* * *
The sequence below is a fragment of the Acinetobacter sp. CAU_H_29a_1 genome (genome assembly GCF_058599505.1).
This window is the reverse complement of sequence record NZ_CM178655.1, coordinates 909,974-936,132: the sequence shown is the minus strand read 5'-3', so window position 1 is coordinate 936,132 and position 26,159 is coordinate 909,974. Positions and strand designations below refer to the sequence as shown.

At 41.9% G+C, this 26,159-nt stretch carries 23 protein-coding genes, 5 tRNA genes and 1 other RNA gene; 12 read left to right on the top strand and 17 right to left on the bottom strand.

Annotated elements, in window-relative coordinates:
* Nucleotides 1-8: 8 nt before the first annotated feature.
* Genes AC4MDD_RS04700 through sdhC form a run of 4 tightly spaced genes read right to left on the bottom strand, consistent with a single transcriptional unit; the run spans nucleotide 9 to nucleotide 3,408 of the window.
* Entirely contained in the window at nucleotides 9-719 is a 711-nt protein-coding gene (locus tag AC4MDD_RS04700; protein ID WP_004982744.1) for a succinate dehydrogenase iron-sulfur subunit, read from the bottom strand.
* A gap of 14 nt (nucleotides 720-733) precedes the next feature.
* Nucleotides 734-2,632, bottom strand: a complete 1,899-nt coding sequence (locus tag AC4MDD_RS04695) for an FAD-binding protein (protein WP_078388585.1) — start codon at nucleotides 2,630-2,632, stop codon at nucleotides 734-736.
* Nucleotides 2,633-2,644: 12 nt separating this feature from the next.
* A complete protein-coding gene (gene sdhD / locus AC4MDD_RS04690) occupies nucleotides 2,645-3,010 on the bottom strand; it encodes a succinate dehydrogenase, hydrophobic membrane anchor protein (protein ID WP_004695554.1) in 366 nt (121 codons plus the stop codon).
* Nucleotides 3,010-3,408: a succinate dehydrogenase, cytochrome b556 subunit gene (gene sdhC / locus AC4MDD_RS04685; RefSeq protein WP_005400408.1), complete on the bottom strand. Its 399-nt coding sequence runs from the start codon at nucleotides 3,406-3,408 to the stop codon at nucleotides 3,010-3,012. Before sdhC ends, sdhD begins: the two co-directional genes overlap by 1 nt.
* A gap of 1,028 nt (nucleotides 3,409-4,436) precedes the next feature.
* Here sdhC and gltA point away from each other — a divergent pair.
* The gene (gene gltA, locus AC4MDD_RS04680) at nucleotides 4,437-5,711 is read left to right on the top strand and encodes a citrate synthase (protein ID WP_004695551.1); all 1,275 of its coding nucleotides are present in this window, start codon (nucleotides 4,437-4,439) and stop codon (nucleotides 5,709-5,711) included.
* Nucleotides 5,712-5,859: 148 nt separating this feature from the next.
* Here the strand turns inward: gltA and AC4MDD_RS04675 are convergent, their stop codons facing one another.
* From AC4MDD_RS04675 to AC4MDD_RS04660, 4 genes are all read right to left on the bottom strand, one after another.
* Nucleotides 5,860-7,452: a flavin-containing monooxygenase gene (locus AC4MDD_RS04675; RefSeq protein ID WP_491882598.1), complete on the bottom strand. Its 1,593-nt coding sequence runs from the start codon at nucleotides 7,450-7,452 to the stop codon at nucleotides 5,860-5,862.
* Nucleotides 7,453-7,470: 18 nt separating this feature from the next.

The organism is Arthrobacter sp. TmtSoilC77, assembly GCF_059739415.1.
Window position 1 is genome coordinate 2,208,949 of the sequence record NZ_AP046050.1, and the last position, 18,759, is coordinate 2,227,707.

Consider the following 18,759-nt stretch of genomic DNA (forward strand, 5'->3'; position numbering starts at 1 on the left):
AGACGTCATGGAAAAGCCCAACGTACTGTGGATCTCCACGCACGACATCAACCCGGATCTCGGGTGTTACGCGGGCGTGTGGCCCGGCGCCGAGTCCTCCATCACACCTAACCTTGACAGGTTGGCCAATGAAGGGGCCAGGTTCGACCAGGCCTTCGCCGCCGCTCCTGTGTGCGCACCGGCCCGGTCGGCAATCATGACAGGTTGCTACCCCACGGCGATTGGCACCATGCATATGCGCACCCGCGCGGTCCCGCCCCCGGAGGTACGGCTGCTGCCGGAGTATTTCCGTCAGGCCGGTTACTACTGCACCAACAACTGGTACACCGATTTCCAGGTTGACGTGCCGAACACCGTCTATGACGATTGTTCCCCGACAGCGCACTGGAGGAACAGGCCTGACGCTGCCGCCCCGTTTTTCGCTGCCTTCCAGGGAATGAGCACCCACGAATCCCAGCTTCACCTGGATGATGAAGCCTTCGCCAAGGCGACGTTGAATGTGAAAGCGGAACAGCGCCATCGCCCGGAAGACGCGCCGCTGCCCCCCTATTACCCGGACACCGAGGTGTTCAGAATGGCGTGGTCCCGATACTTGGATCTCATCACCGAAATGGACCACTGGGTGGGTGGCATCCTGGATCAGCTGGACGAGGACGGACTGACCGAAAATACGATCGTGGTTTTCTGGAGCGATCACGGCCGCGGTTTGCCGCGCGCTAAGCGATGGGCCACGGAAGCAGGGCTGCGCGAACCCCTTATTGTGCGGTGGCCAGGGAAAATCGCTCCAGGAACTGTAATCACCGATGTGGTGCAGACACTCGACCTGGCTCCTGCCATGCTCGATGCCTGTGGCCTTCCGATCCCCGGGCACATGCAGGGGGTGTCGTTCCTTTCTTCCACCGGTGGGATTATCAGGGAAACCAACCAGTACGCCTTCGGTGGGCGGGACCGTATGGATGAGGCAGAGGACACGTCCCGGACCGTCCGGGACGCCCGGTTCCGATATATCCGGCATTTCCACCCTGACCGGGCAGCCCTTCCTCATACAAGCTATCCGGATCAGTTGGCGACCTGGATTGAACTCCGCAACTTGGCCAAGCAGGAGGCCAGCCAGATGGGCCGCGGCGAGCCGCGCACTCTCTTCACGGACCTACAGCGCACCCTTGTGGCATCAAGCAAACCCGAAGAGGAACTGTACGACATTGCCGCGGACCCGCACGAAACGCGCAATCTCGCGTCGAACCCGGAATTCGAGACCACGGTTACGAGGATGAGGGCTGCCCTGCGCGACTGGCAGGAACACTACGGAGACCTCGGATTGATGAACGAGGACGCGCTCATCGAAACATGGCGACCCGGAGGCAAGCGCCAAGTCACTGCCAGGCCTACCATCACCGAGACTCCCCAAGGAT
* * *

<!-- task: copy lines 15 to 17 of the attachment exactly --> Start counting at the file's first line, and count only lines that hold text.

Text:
* The gene (gene gltA, locus AC4MDD_RS04680) at nucleotides 4,437-5,711 is read left to right on the top strand and encodes a citrate synthase (protein ID WP_004695551.1); all 1,275 of its coding nucleotides are present in this window, start codon (nucleotides 4,437-4,439) and stop codon (nucleotides 5,709-5,711) included.
* Nucleotides 5,712-5,859: 148 nt separating this feature from the next.
* Here the strand turns inward: gltA and AC4MDD_RS04675 are convergent, their stop codons facing one another.